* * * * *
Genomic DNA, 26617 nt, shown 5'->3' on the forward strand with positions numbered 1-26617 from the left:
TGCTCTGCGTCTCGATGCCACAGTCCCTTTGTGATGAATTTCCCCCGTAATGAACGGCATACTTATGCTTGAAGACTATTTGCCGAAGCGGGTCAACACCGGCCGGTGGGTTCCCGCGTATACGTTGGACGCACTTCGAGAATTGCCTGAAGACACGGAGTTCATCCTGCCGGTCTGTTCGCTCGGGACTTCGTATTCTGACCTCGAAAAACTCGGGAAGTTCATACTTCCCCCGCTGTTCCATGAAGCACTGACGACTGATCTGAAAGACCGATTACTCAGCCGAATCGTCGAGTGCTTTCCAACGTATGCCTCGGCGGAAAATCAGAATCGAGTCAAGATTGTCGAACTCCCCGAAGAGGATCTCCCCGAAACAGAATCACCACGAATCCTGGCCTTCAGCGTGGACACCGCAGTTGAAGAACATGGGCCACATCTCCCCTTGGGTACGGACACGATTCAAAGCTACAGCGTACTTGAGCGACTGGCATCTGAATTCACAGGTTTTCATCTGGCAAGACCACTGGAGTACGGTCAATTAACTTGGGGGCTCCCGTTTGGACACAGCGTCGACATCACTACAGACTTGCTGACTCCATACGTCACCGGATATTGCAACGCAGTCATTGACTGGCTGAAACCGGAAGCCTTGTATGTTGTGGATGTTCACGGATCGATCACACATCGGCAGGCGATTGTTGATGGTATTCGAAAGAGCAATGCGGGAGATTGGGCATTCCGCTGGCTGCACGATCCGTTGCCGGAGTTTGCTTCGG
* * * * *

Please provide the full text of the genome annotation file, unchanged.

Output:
Genomic DNA, 26617 nt, shown 5'->3' on the forward strand with positions numbered 1-26617 from the left:
TGCTCTGCGTCTCGATGCCACAGTCCCTTTGTGATGAATTTCCCCCGTAATGAACGGCATACTTATGCTTGAAGACTATTTGCCGAAGCGGGTCAACACCGGCCGGTGGGTTCCCGCGTATACGTTGGACGCACTTCGAGAATTGCCTGAAGACACGGAGTTCATCCTGCCGGTCTGTTCGCTCGGGACTTCGTATTCTGACCTCGAAAAACTCGGGAAGTTCATACTTCCCCCGCTGTTCCATGAAGCACTGACGACTGATCTGAAAGACCGATTACTCAGCCGAATCGTCGAGTGCTTTCCAACGTATGCCTCGGCGGAAAATCAGAATCGAGTCAAGATTGTCGAACTCCCCGAAGAGGATCTCCCCGAAACAGAATCACCACGAATCCTGGCCTTCAGCGTGGACACCGCAGTTGAAGAACATGGGCCACATCTCCCCTTGGGTACGGACACGATTCAAAGCTACAGCGTACTTGAGCGACTGGCATCTGAATTCACAGGTTTTCATCTGGCAAGACCACTGGAGTACGGTCAATTAACTTGGGGGCTCCCGTTTGGACACAGCGTCGACATCACTACAGACTTGCTGACTCCATACGTCACCGGATATTGCAACGCAGTCATTGACTGGCTGAAACCGGAAGCCTTGTATGTTGTGGATGTTCACGGATCGATCACACATCGGCAGGCGATTGTTGATGGTATTCGAAAGAGCAATGCGGGAGATTGGGCATTCCGCTGGCTGCACGATCCGTTGCCGGAGTTTGCTTCGG